Mulciber - The devil who builds Pandemonium, Satan's palace in Hell.
Moloch - A rash, irrational, and murderous devil. Moloch argues in Pandemonium that the devils should engage in another full war against God and his servant angels.
Sin - Satan's daughter, who sprang full-formed from Satan's head when he was still in Heaven. Sin has the shape of a woman above the waist, that of a serpent below, and her middle is ringed about with Hell Hounds, who periodically burrow into her womb and gnaw her entrails. She guards the gates of Hell.
Death - Satan's son by his daughter, Sin. Death in turn rapes his mother, begetting the mass of beasts that torment her lower half.
Gabriel - One of the archangels of Heaven, who acts as a guard at the Garden of Eden.
Raphael - One of the archangels in Heaven, who acts as one of God's messengers. Raphael informs Adam of Satan's plot to seduce them into sin, and also narrates the story of the fallen angels, as well as the fall of Satan.
Uriel - An angel who guards the planet earth. Uriel is the angel whom Satan tricks when he is disguised as a cherub.
Abdiel - An angel who at first considers joining Satan in rebellion but argues against Satan and the rebel angels and returns to God. His character demonstrates the power of repentance.
Michael - The chief of the archangels, Michael leads the angelic forces against Satan and his followers in the battle in Heaven,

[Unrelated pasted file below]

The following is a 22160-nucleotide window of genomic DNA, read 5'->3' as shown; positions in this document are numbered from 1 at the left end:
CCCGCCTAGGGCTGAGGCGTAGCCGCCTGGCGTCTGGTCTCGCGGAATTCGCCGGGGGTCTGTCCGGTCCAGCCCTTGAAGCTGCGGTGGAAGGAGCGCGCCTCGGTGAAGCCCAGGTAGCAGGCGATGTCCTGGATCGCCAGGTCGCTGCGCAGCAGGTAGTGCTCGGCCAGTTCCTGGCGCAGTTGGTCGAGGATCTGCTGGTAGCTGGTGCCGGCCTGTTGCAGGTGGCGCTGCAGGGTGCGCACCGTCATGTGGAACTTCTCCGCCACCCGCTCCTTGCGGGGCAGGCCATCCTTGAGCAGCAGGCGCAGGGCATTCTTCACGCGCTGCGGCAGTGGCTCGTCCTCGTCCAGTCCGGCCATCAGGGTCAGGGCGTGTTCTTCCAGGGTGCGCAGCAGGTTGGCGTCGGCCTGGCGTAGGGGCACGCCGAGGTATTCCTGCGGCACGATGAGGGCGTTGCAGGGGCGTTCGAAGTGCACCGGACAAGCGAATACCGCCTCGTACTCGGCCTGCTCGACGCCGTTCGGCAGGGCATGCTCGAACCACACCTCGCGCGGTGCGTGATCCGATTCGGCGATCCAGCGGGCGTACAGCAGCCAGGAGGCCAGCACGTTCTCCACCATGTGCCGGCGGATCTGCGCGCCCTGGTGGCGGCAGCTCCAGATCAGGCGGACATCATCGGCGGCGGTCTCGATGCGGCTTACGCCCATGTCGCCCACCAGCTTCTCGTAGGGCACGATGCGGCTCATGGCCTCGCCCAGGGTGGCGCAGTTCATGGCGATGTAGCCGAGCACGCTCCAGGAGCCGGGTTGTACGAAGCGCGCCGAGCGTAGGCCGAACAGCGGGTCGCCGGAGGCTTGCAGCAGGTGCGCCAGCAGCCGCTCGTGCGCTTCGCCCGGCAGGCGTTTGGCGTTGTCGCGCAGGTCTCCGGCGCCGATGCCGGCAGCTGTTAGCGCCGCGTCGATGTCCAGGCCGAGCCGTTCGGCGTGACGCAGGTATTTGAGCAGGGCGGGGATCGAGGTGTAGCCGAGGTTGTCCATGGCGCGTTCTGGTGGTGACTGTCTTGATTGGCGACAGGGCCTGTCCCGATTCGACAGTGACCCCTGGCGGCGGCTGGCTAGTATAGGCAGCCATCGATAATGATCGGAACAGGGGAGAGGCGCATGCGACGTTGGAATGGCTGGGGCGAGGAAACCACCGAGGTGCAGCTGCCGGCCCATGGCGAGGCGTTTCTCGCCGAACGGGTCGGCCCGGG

|Ben Jonson||Published his "works.........joined the english forces....converted to catholicism in prison (released due to his knowledge of latin)..suspect in gunpowder plot.. stroke partially paralyzed... works ( on my first son, on gut, song to celia, to the memory of my beloved (William Shakespeare), Ode to himself|
|John Donne||poems abound w/ startling, absurd images. Father of the metaphysical conceit. Catholic- English Church- Poverty (for marrying a young niece of his employer) to ordained English Church minister (only means of advancement)-|
|Robert Herrick||most devoted of the sons of ben.. uses the ideas of carpe diem, metamorphosis, .. pleasures of food, drink , and the beauty of surfaces.. (delight in disorder, to the virgins to make much of times, upon julia's close)|
|Andrew Marvel||wrote far less than donne, jonson, or herbert did, but his range in some ways is far greater. overriding concern ART..many of his works published by housekeeper.. helped milton avoid execution/imprisonment....poems deal w/ fundamental dichotomies of the human condition. (to his coy mistress, the definition of love)|
|Richard Lovelace||quintessential cavalier poet, poems often exalt women, hono, love... "to althea from prison" he finds freedom from external bondage in the Cavalier ideal of women, wine, royalism. Fought in the kings army.. (to lucasta- conflict between love & honor, the grasshopper- summer creature symbolizes the loss of the king and the carefree cavalier life of the puritan "winter"..poor in late life|
|John Milton||proclaimed himself the future author of a great english epic. in poems/prose milton often refers to crises in his own life (blindness).. very concerened w/ genre (however he infused each genre w/ new energy)....|